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What to do if you and your family are living in a refuge and self-isolating.

First published:
15 May 2020
Last updated:

You should avoid shared spaces such as kitchens, bathrooms and sitting areas as much as possible.

Coronavirus symptoms or need to self-isolate

If you or one of your children shows coronavirus symptoms, you should:

  • stay in your own room and follow the self-isolation guidance
  • tell a member of staff that you or one of your children are feeling unwell and will be self-isolating

More than one family staying in refuge

If one or more family member is unwell, all families staying in the refuge must not leave for 14 days. They must follow the guidance for households.

Coronavirus symptoms

If you live with others and you have symptoms, you must stay at the refuge for 10 days. All other residents, even those who are well, must not leave the refuge for 14 days (the 14 day period starts from the day when the first person became ill).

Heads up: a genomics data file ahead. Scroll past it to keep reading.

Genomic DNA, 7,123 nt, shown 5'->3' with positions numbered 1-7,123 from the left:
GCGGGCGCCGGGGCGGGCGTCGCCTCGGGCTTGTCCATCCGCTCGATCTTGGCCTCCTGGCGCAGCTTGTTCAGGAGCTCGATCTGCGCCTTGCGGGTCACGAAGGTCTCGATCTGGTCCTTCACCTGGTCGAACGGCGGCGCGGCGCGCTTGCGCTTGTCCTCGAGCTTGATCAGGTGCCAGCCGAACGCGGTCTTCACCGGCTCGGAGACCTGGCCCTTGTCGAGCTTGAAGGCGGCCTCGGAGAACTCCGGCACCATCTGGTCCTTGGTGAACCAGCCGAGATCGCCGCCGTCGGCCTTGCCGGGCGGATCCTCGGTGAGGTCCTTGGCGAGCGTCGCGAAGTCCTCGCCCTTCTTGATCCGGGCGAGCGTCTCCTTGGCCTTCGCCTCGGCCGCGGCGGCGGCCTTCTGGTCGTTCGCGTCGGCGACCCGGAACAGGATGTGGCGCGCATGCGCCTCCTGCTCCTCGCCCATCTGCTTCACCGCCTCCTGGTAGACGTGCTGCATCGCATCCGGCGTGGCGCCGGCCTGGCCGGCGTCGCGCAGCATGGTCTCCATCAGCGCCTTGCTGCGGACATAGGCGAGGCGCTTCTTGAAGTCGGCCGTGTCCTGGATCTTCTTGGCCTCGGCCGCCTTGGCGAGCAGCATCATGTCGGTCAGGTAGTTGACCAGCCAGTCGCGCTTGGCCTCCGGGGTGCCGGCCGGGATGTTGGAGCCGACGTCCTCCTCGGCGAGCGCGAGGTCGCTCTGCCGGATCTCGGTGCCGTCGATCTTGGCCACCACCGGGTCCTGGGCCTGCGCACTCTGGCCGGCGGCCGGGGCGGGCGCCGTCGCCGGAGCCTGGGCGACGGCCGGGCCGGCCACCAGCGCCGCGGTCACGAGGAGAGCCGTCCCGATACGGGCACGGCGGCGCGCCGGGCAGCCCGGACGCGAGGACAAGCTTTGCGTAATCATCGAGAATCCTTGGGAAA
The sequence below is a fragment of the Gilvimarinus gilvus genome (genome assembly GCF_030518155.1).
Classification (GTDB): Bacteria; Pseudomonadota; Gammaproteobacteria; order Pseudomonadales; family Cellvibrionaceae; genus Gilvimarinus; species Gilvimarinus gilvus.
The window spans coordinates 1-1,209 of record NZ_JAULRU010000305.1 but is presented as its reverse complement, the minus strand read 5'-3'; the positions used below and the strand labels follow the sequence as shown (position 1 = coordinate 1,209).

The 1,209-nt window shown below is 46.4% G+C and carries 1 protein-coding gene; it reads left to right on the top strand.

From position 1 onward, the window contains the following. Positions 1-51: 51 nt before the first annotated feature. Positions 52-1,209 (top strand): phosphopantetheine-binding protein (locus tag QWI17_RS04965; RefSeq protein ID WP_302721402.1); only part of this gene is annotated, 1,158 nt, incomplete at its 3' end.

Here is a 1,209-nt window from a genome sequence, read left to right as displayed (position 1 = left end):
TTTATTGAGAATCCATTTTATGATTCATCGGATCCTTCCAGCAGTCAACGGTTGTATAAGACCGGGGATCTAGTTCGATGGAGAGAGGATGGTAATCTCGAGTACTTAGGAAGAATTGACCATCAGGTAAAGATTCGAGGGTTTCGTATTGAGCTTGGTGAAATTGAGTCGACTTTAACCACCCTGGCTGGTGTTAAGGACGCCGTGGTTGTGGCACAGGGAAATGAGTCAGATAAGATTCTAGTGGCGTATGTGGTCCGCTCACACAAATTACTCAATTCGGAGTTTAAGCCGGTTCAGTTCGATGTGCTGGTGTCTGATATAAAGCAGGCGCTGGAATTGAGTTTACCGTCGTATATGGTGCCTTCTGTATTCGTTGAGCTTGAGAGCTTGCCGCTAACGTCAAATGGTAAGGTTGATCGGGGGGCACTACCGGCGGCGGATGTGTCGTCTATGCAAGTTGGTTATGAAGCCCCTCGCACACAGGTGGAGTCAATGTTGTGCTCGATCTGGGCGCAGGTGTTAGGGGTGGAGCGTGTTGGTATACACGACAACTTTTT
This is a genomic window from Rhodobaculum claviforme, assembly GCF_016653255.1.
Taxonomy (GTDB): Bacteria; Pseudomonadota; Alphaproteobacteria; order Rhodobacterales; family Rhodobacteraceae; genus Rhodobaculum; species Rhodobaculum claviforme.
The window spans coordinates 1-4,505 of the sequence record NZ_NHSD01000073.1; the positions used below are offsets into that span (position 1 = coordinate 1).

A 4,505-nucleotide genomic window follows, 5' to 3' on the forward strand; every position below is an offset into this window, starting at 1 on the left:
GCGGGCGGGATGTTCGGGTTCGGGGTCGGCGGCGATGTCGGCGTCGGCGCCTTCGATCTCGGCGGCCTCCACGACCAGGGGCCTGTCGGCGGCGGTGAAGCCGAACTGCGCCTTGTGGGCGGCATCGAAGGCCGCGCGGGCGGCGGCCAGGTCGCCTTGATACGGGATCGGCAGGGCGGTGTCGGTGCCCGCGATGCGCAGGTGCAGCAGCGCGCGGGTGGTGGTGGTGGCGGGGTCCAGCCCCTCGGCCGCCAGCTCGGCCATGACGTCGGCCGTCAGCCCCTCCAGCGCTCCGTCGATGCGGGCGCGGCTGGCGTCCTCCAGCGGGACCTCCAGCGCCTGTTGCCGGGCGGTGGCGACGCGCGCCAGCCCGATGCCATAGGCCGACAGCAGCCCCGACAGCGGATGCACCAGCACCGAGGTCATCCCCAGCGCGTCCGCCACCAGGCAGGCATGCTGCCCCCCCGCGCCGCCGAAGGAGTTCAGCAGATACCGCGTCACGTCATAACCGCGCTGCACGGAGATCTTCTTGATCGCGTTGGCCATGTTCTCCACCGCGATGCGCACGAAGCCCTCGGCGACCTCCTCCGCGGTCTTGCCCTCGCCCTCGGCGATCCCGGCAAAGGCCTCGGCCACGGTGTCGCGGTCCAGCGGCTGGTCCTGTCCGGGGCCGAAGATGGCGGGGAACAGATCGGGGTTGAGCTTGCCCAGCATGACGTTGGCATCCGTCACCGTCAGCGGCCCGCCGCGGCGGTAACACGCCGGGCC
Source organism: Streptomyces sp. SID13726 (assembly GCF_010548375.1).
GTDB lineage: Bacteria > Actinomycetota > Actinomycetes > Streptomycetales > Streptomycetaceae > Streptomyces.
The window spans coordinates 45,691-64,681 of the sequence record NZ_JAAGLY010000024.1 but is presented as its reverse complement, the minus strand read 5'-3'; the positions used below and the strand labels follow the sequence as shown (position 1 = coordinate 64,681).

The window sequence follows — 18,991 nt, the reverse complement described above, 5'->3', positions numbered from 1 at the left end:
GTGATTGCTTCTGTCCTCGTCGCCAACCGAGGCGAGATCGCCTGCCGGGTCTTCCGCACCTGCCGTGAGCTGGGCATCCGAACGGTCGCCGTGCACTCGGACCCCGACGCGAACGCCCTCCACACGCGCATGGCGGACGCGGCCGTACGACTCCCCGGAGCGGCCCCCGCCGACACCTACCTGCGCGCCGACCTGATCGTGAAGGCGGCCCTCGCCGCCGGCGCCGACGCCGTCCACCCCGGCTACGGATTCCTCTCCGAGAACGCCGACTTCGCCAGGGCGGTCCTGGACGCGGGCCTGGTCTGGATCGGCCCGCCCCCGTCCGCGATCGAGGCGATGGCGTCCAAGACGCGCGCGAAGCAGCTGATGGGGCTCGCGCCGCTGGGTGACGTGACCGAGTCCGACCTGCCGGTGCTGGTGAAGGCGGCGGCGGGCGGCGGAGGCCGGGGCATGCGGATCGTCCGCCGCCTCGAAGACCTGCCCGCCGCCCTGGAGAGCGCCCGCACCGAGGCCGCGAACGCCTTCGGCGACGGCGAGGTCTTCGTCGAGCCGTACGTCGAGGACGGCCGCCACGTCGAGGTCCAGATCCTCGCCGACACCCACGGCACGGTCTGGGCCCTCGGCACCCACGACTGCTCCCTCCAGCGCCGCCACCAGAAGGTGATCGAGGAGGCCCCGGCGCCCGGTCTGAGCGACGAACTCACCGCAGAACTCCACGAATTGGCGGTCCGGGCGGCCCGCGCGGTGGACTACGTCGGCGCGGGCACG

If anyone else starts to show symptoms, they need to stay at the refuge for 10 days from the day when the symptoms started showing (it does not matter what day they are on in the original 14 day isolation period).

Your refuge provider may make one property a ‘safe zone’ for those who need to self-isolate. If possible, they may divide the building into zones for different groups. For example, people with symptoms, people in high risk groups and all other people.

If it is not possible to self-isolate you can reduce the risk of infecting others by:

  • not sharing a bed with your children
  • using a separate bathroom for those who are self-isolating
  • drawing up a bathroom rota (you may be the last to use the bathroom)
  • cleaning the bathroom after each use
  • keeping 2 metres away from others
  • drawing up a rota to spend time outside to get fresh air

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